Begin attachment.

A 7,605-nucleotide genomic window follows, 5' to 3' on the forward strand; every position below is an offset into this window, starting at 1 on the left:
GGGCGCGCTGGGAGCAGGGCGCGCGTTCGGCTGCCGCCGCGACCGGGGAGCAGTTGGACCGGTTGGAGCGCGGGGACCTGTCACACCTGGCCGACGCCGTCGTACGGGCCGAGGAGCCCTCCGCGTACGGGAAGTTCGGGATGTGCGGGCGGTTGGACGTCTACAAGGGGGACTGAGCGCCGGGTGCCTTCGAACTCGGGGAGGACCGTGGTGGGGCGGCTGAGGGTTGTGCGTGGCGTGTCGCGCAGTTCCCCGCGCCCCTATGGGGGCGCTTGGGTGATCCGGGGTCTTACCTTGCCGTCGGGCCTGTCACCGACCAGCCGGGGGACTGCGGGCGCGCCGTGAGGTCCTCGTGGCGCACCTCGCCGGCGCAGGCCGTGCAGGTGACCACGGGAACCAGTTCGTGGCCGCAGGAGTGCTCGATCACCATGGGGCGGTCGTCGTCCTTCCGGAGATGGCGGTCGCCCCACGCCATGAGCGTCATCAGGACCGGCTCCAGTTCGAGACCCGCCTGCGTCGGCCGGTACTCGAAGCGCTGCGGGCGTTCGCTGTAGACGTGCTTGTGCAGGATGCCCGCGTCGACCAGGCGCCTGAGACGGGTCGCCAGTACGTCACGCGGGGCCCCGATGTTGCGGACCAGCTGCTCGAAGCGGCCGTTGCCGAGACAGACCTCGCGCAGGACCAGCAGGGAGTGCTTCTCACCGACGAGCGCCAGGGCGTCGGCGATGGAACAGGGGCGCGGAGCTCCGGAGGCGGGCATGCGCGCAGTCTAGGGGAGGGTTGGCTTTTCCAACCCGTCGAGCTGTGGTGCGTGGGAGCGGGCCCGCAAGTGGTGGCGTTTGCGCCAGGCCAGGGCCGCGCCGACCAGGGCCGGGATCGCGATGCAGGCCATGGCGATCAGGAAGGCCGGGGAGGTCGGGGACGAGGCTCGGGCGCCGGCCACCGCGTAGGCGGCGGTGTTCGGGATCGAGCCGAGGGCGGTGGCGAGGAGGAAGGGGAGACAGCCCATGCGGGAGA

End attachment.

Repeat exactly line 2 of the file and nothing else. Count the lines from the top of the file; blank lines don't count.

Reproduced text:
GGGCGCGCTGGGAGCAGGGCGCGCGTTCGGCTGCCGCCGCGACCGGGGAGCAGTTGGACCGGTTGGAGCGCGGGGACCTGTCACACCTGGCCGACGCCGTCGTACGGGCCGAGGAGCCCTCCGCGTACGGGAAGTTCGGGATGTGCGGGCGGTTGGACGTCTACAAGGGGGACTGAGCGCCGGGTGCCTTCGAACTCGGGGAGGACCGTGGTGGGGCGGCTGAGGGTTGTGCGTGGCGTGTCGCGCAGTTCCCCGCGCCCCTATGGGGGCGCTTGGGTGATCCGGGGTCTTACCTTGCCGTCGGGCCTGTCACCGACCAGCCGGGGGACTGCGGGCGCGCCGTGAGGTCCTCGTGGCGCACCTCGCCGGCGCAGGCCGTGCAGGTGACCACGGGAACCAGTTCGTGGCCGCAGGAGTGCTCGATCACCATGGGGCGGTCGTCGTCCTTCCGGAGATGGCGGTCGCCCCACGCCATGAGCGTCATCAGGACCGGCTCCAGTTCGAGACCCGCCTGCGTCGGCCGGTACTCGAAGCGCTGCGGGCGTTCGCTGTAGACGTGCTTGTGCAGGATGCCCGCGTCGACCAGGCGCCTGAGACGGGTCGCCAGTACGTCACGCGGGGCCCCGATGTTGCGGACCAGCTGCTCGAAGCGGCCGTTGCCGAGACAGACCTCGCGCAGGACCAGCAGGGAGTGCTTCTCACCGACGAGCGCCAGGGCGTCGGCGATGGAACAGGGGCGCGGAGCTCCGGAGGCGGGCATGCGCGCAGTCTAGGGGAGGGTTGGCTTTTCCAACCCGTCGAGCTGTGGTGCGTGGGAGCGGGCCCGCAAGTGGTGGCGTTTGCGCCAGGCCAGGGCCGCGCCGACCAGGGCCGGGATCGCGATGCAGGCCATGGCGATCAGGAAGGCCGGGGAGGTCGGGGACGAGGCTCGGGCGCCGGCCACCGCGTAGGCGGCGGTGTTCGGGATCGAGCCGAGGGCGGTGGCGAGGAGGAAGGGGAGACAGCCCATGCGGGAGA